Economists: September Rate Hike Likely

As the Federal Reserve prepares to raise interest rates for the first time in nine years, BlackRock Global Investment Strategist Russ Koesterich warned CNBC on Monday that the stock market may see a 10% drop.

“I believe that in the next two to three months, there will be a greater opportunity to buy this market,” he stated. “If you look at markets in and around Fed tightenings, you’ll usually see a 5% to 10% correction.”

On CNBC’s “Squawk Box,” he stated, “When I think about how low volatility is, and the credit markets are telling us slower [economic] growth, that sounds about fair.”

When it comes to rate hike timing, JPMorgan Chief Economist Bruce Kasman told CNBC that the chances of an initial raise at the Fed’s September meeting are 55 percent, despite the short-end of the yield curve predicting a December hike.

“I believe the 10-year yield is expressing a lot of concern about what’s going on globally,” Kasman said, citing the stronger currency and the stock market collapse in China.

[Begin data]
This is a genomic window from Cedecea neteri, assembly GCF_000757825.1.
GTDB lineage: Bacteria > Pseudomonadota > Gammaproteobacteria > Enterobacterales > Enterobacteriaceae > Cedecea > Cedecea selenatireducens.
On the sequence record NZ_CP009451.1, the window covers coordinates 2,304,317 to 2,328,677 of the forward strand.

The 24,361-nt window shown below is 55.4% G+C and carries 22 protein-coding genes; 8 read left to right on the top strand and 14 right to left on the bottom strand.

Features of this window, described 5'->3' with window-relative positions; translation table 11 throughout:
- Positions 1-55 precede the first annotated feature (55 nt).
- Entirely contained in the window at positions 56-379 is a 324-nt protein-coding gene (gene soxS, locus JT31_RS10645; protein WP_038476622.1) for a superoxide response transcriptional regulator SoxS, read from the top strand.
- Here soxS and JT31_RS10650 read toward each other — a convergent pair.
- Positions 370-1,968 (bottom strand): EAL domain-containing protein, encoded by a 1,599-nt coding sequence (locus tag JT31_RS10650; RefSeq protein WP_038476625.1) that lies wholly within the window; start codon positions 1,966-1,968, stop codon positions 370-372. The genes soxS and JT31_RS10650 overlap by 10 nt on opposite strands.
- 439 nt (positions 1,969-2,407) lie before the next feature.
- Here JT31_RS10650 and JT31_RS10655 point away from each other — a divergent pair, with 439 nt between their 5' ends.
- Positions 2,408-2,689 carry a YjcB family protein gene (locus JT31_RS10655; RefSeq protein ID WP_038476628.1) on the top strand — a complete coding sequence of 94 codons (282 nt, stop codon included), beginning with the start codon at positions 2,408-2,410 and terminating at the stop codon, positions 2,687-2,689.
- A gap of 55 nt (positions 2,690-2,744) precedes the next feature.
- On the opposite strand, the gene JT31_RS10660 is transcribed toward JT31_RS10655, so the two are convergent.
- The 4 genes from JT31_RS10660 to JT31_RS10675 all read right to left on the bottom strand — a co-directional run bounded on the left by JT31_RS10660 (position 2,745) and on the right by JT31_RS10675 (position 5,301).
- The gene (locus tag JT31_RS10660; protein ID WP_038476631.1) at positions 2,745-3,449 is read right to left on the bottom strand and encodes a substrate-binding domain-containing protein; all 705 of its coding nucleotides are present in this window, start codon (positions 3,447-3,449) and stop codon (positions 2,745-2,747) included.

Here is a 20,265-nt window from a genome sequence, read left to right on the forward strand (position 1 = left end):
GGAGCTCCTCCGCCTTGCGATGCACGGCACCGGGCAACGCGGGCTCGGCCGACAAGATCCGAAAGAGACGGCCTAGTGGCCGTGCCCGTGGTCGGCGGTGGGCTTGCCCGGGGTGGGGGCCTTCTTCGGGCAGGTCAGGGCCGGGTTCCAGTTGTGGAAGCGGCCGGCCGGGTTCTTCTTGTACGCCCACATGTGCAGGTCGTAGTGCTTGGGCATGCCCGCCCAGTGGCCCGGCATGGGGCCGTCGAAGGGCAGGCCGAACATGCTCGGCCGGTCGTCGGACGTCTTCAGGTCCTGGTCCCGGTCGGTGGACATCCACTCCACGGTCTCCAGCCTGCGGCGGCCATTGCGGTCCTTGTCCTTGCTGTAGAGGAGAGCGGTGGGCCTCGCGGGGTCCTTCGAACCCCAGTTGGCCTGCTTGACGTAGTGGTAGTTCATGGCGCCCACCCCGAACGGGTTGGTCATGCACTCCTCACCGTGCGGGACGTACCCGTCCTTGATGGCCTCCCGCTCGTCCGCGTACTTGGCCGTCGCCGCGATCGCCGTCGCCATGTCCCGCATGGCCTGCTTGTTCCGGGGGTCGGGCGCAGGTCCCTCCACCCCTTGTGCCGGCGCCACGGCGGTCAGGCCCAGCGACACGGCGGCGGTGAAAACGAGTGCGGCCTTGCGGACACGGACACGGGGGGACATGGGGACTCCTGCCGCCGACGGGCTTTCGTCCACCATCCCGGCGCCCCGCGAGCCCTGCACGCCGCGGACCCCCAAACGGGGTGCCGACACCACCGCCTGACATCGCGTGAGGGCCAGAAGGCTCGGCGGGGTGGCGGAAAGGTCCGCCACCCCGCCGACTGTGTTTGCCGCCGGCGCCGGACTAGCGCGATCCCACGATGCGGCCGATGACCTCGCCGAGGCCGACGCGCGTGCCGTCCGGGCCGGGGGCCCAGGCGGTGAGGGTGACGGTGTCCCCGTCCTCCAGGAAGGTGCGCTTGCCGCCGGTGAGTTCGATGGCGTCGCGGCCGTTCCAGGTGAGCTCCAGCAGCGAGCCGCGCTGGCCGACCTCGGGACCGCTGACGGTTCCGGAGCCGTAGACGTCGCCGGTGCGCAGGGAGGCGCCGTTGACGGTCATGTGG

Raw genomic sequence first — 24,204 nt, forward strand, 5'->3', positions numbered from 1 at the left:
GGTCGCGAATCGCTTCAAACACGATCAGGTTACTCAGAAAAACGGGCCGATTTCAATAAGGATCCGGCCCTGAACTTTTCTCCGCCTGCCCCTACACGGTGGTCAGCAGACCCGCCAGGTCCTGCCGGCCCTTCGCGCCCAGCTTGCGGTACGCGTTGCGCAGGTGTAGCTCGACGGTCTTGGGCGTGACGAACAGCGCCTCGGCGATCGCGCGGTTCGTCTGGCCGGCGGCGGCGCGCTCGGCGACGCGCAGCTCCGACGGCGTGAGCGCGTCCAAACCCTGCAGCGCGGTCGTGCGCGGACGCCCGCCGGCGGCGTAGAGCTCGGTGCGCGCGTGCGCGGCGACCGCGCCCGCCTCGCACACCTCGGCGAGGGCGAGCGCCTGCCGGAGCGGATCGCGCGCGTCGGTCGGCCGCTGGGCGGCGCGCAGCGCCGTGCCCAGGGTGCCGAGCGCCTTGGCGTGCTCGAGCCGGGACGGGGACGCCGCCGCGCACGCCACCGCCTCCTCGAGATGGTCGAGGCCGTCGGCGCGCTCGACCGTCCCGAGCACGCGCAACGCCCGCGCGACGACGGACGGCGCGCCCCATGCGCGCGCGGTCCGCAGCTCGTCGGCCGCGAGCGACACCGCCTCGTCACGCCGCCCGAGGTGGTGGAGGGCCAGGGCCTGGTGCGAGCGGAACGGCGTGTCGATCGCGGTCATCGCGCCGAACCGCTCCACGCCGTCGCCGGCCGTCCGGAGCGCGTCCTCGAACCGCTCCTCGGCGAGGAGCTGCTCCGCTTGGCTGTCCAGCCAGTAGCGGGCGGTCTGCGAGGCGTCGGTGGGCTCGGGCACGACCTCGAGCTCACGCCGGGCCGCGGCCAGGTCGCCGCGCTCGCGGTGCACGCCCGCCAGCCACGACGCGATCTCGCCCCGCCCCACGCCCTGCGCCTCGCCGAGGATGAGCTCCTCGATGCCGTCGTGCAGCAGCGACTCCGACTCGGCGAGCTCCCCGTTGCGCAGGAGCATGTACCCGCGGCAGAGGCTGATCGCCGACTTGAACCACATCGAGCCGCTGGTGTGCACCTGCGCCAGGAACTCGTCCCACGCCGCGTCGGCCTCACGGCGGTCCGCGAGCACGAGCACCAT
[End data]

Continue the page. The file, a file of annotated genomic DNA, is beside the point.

It’s a thought that Koesterich shares. “Every global growth indicator is pointing to a slowdown,” he remarked.

Another economic stumbling block will be the publishing of the July employment report by the US government on Friday, which could affect this self-proclaimed data-driven Fed.

“If you look at how fast the unemployment rate has been rising over the last two years, it’s moving faster than it has been at any point since the first tightening in the early 1980s over the last 40 or 50 years,” Kasman said, boosting his case for a raise in September. “GDP hasn’t been very impressive,” he stated at the same time.

The exact date of the rate hike is less crucial than the trajectory once monetary tightening begins, according to Kasman, who expects rates to rise 100 to 200 basis points from near-zero levels imposed in response to the 2008 financial crisis over the next few years.

“Over the next year, [or] year and a half, the market expects very little from the Fed,” he said.

“Perhaps the Fed will take its time, maybe it will be a December hike rather than a September hike,” Koesterich said, “but the truth is that we’re going to see that accommodation being removed at some point in the next six to nine months.”

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